Vampires in the Midnight Sun

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I didn’t get to bed before 2 a.m. 2 out of 3 nights this past weekend. It wasn’t just the light, it was the way the light enables every aspect of staying awake.

Darkness, being the inhibiting force of reason that causes all of us to retire at a proper time to satisfy our body clocks, is kept at bay in an Alaskan summer.

Where there is no darkness, there is nothing to fear. There is no unknown, and therefore the familiarity of the light leads one to crack another beer, fire up the grill at 11 p.m., sit out on the porch at hours only the working ladies of Spenard are familiar with.

Even when the strange northern summer twilight occurs at some ungodly hour in the night, if I’m awakened by the noise of a creaky pipe, my eyes are flooded with something so strange at that hour, pale, uncomfortable, preternatural daylight.

The sun is so high in the late afternoon, it almost makes you weary with its stubbornness. After making dinner for the kids and cleaning the house up and putting away the yard toys, it’s so light I can’t turn down a game of football in the backyard, which eats into my book reading and iPad app hunting time.

Even when my daughter has nearly fallen asleep on the grass in a sunbeam after 9:30 p.m., there is something so wrong about the words I utter. “Bed time!”

Tonight I was driven inside by the unrelenting vampires of the north. Yes, the great Alaskan summer should be anathema to them, but these are those which buzz your ears with an unearthly whine that makes a normal human duck and slap their bodies in a mad frenzy. The state bird, a virtual Chinook helicopter of a bug. The bloodthirsty Alaskan mosquito, a creature so ubiquitous its numbers seem to increase proportionately with the daylight.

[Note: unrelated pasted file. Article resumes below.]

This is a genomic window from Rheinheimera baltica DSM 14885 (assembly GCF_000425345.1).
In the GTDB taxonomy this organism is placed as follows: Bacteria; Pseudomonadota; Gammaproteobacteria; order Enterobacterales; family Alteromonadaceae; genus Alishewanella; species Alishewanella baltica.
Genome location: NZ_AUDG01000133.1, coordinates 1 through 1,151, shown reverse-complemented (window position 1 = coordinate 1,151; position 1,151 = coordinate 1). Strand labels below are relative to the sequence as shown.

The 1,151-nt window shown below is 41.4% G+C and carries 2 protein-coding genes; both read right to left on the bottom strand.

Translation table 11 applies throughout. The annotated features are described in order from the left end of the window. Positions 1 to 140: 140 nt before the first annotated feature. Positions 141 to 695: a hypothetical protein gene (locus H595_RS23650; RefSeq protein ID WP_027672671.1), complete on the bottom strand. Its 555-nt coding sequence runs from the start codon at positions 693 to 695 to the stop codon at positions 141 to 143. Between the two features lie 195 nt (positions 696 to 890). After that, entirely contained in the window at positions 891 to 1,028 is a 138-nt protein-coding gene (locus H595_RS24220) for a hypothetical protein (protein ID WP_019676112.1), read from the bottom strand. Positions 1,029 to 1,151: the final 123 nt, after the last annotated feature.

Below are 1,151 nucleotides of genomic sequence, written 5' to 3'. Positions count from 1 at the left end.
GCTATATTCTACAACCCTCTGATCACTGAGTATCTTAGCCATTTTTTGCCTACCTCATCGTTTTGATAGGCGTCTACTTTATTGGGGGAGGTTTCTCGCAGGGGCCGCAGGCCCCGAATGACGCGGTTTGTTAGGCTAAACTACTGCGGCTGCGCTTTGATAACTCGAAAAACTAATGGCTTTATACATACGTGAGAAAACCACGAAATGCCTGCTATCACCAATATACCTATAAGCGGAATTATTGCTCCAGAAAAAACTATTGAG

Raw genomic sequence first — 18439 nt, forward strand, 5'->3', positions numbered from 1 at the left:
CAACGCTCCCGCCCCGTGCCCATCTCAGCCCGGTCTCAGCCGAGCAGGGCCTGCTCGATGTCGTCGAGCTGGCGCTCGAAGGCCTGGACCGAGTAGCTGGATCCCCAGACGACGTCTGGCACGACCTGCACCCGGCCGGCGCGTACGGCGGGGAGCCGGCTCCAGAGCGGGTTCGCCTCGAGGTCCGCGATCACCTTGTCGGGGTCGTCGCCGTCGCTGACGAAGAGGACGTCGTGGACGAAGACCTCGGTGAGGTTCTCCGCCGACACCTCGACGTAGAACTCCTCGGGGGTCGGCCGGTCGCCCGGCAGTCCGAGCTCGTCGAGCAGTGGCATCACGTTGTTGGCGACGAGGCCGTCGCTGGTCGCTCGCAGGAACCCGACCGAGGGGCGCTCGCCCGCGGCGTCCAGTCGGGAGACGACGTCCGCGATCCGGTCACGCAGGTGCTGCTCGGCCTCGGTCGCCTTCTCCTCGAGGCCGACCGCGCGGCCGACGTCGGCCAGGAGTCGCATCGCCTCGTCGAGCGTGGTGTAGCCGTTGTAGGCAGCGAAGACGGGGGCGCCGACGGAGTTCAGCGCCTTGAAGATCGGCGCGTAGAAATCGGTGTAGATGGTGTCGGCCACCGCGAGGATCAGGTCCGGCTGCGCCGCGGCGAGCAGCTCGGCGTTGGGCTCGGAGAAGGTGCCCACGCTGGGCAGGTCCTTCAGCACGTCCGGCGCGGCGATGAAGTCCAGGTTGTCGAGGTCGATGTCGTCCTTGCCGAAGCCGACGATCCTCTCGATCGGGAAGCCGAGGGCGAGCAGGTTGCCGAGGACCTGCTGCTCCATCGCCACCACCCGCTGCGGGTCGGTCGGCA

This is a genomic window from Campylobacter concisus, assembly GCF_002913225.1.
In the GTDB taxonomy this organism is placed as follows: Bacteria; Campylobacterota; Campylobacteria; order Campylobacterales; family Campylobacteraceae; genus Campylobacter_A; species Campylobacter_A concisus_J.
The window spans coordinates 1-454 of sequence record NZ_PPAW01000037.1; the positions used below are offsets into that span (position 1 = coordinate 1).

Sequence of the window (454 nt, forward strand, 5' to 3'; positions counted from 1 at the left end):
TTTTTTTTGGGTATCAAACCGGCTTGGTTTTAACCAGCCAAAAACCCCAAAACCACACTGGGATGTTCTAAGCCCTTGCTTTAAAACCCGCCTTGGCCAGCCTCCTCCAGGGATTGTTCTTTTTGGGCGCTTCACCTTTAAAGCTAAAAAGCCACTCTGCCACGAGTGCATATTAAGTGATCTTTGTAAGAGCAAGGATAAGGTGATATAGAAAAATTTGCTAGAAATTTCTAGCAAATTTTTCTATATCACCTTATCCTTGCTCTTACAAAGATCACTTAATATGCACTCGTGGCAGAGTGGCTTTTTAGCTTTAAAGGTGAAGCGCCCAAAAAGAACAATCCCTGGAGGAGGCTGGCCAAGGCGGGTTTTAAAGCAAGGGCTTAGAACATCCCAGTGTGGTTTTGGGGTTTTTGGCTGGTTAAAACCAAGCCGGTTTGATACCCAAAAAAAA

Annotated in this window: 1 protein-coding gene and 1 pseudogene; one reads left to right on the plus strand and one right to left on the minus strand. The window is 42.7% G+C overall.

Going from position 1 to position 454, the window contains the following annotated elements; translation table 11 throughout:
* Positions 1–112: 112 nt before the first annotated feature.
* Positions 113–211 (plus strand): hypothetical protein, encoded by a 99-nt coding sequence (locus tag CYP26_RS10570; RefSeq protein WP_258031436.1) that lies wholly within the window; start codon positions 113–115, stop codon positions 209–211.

And I sit and stare up at the sun filtering in through the basement window. Yeah, though I hide away from it, I know it’s there. Even after I retire away to a dark room, I can see it taunting me under the doorframe.

Even locked away in complete darkness, my inner-8-year-old cannot fathom rest when I know there is enough light to do something, anything out there.

My adult body wants to drift away to sleep, but that holdover from childhood, the understanding that light equates to play time, won’t let me shut my eyes and put the thought of it out of my mind.

Yes, I’m aware that I write about the long daylight here in Alaska too much. Part of it is that I just don’t understand its hold over me. It can’t be as simple as just my stubborn childhood dislike of going to bed while it was light outside. Perhaps it can, but I refuse to believe it’s so simple.

I suppose I’m just fascinated by the change in myself in the midnight sun. I don’t like to think of myself as a creature of the dark, but I love the sunset and the fade to black that a good ending to the day brings, much like the fine’ on a great film.

Summer in Alaska finds me restless and wrestling with too many thoughts that are usually put away by the solitude and quiet found after dark.

And I may be the only human in this state counting the days until the solstice, a day so much less to me than the beautiful day when there are 12 distinct hours of daylight and 12 distinct hours of darkness. Or something like that.

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